The 2ms pronoun suffix is ‎ ךָ֙, while the 2fs suffix is ‎ ךְ, differing only in vowels.
Why does the 2ms pronoun suffix often appear with the shevah rather than the qametz?
i.e.
‎ Ps 63:‎7 אִם־זְכַרְתִּ֥יךָ עַל־יְצוּעָ֑י בְּ֜אַשְׁמֻר֗וֹת אֶהְגֶּה־בָּֽךְ׃
Why is the last word, bach, not bechah?
This is so common, that I don't think it could be a mistake.
Inflection of the prepositions (Paradigm 20). The prepositions, which are considered nouns, take the suffixes in the manner of nouns. The suffixes of the prepositions are generally those of the nouns; however, there are a fair number of exceptions, especially with the primitive prepositions. With some of these prepositions, in the 2nd f. sing. and the 1st pl., we have ◌ָ instead of the ◌ֵ of the noun. In the 2nd f. sg. we have לָךְ (primitive form la, § b), which contrasts with סוּסֵךְ and (prob. on the analogy of לָךְ) בָּךְ‎, עִמָּךְ‎, אִתָּךְ‎, אֹתָךְ‎ (cf. הִנָּךְ‎ and עוֹדָךְ‎,‎ § 102k); but we have מִמֵּךְ‎ and בֵּינֵךְ‎‎ ‎(‎אֵינֵךְ‎‎ ‎§ 102k). The pausal form of the 2nd m. also takes ◌ָ֑ךְ‎ ‎(בָּ֑ךְ‎, לָ֑ךְ‎, עִמָּ֑ךְ‎, אִתָּ֑ךְ‎, אֹתָ֑ךְ‎)‎ whilst in the noun it takes ◌ֶ֑ךָ (on the analogy of ל״ה nouns, § 94c). In the 1st pl., unlike סוּסֵ֫נוּ, we find לָ֫נוּ and (probably on the analogy of לָ֫נוּ)‎ בָּ֫נוּ‎, עִמָּ֫נוּ‎, אִתָּ֫נוּ‎, אֹתָ֫נוּ‎; but we also find מִמֶּ֫נּוּ‎ (הִנֵּ֑נוּ‎, הִנֶּ֫נּוּ‎, הִנְנוּ‎). In the 3rd pl. the prepositions generally have the suffix ◌ָם‎ like the nouns (סוּסָם‎); but a number of prepositions take, either exclusively or alternatively, the suffix ◌ְהֶם. We find בָּהֶם‎, בָּם‎ (both in a single verse, Lv 11.43); לָהֶם‎; כָּהֵם‎ (ṣeré, § c, 3rd n.); עִמָּהֶם‎, עִמָּם‎; אֶתְהֶם‎ occurs less often than אֹתָם‎.
Paul Joüon and T. Muraoka, A Grammar of Biblical Hebrew (Roma: Pontificio Istituto Biblico, 2006), 312–313.

Are you aware that the -aḵ ending is the 2ms ending in Aramaic? Normally, vowels revert to a more ancient arrangement when words appear in pause.
Jason Hare
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Nihil est peius iis, qui paulum aliquid ultra primas litteras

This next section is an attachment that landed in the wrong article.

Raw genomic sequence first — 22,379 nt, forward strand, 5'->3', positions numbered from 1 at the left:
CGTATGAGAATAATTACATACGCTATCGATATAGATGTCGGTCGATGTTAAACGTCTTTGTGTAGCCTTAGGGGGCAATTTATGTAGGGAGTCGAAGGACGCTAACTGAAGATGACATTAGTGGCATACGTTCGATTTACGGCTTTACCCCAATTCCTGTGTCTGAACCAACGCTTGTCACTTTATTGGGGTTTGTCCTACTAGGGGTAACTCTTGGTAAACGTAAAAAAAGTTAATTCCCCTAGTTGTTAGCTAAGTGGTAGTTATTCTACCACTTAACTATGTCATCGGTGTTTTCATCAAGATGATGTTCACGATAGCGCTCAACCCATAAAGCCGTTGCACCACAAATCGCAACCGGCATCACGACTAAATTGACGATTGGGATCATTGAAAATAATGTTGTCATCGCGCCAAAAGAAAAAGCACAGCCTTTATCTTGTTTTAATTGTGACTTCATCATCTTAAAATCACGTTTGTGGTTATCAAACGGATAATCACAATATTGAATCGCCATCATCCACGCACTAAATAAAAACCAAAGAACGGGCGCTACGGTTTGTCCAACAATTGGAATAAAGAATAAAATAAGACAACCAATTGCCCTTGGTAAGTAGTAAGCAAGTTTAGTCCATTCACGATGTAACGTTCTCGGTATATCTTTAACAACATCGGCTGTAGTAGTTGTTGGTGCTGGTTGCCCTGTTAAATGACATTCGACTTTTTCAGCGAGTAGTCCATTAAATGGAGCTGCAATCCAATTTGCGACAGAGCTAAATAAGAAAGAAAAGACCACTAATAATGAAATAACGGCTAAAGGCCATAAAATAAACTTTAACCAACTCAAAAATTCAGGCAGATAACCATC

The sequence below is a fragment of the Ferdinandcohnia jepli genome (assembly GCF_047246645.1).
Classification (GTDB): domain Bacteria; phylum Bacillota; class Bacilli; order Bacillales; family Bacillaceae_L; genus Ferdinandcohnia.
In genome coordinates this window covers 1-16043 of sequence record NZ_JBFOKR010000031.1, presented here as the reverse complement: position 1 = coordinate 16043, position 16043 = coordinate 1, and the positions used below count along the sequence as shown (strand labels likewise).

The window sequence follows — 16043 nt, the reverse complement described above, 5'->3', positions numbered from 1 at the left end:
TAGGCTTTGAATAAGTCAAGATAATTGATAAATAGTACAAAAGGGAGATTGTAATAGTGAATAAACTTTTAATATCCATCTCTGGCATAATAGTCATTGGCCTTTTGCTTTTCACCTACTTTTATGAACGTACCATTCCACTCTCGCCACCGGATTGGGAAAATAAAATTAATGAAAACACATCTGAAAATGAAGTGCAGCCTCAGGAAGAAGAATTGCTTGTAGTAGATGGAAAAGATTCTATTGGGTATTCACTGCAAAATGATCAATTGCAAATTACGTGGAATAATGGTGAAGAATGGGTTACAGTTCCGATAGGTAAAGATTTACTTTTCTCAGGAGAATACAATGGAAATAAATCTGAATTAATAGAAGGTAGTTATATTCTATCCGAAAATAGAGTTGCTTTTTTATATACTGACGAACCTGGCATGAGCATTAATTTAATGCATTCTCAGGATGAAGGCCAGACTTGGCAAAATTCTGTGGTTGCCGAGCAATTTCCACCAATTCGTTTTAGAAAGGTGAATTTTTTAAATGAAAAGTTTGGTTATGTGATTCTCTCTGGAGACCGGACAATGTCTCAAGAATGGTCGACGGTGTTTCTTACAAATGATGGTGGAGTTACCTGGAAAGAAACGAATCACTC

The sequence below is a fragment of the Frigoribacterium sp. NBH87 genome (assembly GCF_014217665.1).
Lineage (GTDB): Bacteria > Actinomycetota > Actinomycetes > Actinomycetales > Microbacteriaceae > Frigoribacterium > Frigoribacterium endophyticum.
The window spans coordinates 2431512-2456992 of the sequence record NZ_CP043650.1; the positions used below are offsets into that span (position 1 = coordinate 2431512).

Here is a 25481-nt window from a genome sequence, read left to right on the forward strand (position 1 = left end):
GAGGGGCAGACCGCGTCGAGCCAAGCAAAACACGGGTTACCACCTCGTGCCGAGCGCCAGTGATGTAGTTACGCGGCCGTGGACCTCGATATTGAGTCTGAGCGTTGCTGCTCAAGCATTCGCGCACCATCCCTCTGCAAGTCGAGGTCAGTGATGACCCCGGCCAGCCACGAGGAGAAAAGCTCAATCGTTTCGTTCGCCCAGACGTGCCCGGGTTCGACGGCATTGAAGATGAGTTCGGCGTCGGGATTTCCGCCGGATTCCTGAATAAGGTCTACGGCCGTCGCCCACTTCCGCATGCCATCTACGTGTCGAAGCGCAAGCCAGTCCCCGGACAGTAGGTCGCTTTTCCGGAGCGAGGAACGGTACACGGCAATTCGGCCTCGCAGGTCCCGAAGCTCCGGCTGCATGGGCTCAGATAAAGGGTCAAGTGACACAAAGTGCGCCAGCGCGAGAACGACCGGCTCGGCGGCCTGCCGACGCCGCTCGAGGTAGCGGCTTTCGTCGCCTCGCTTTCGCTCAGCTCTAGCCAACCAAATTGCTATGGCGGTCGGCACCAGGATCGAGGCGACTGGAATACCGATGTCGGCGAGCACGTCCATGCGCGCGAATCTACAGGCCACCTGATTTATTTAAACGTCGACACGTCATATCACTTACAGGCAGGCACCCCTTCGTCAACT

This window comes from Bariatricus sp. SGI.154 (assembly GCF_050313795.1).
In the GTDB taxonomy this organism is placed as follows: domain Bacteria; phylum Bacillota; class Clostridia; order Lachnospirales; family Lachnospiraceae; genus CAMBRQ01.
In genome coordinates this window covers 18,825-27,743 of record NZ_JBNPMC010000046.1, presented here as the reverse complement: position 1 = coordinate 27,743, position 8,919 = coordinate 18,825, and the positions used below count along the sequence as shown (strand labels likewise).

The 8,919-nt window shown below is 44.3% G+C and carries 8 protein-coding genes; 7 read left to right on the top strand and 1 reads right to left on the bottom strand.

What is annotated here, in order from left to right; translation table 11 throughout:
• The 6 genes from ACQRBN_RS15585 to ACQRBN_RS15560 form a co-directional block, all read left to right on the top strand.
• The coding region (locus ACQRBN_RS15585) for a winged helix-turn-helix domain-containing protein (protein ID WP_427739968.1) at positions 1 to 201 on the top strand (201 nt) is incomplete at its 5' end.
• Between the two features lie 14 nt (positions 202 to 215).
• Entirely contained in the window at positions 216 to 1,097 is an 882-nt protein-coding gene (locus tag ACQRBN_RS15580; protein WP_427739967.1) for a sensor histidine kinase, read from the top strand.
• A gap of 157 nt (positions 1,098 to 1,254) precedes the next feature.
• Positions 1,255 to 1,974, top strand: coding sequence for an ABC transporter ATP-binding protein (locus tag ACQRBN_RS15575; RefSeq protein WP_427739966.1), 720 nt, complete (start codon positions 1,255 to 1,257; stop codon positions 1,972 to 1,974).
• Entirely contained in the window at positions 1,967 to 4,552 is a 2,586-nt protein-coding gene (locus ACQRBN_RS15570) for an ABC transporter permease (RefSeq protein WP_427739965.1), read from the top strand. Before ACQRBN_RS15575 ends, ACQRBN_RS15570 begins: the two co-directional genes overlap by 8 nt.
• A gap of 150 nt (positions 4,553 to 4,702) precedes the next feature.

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Isaac Fried
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Re: On the subject of accuracy of the masoretic vowel tradition. May be of interesting to kwrandolph

Post by Isaac Fried »

Jason writes
"For some reason" isn't very systematic. The reasons have been laid out in all grammars of the language. It's not just some random unknown reason.
The begedkefet distribution is random. In Gen. 2:3 we read שָׁבַת shavat, but in Ex. 16:25 we read שַׁבָּת shabat.

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Re: On the subject of accuracy of the masoretic vowel tradition. May be of interesting to kwrandolph

Post by Jason Hare »

Isaac Fried wrote: Thu Apr 22, 2021 2:56 pm The begedkefet distribution is random. In Gen. 2:3 we read שָׁבַת shavat, but in Ex. 16:25 we read שַׁבָּת shabat.
That isn't random at all. The dagesh in שַׁבָּת šabbāṯ is dagesh forte (דגש חזק). It is part of the noun pattern (like גַּנָּן gannān and קַשָּׁת qaššāṯ). There's nothing random about it. The pattern here is CaCCāC (where C is a consonant, a is pataḥ, and ā is kamats). By this right, the same pattern is filled by words like רַקְדָּן raqdān, in which the two internal consonants (CC) are not the same letter.

If someone doesn't operate from the assumption that there is no such thing as dagesh forte and dagesh lene, the entire system is clear and sensible. It isn't "random" by any stretch of the imagination.

You cannot really think that שָׁבַת "he rested" (a verbal pattern) is the same as שַׁבָּת "(day of) rest" (a noun pattern). You cannot read these two words and think they are the same word with any seriousness. The dagesh is clearly part of the noun.
Jason Hare
Tel Aviv, Israel
www.thehebrewcafe.com
Nihil est peius iis, qui paulum aliquid ultra primas litteras
progressi falsam sibi scientiæ persusionem induerunt.

— Quintilian
Isaac Fried
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Re: On the subject of accuracy of the masoretic vowel tradition. May be of interesting to kwrandolph

Post by Isaac Fried »

Jason writes,
The dagesh is clearly part of the noun
There is no such thing as a dagesh being "clearly part of the noun". Whatever is in the noun is "clearly part of the noun".

Isaac Fried, Boston University
www.hebrewetymology.com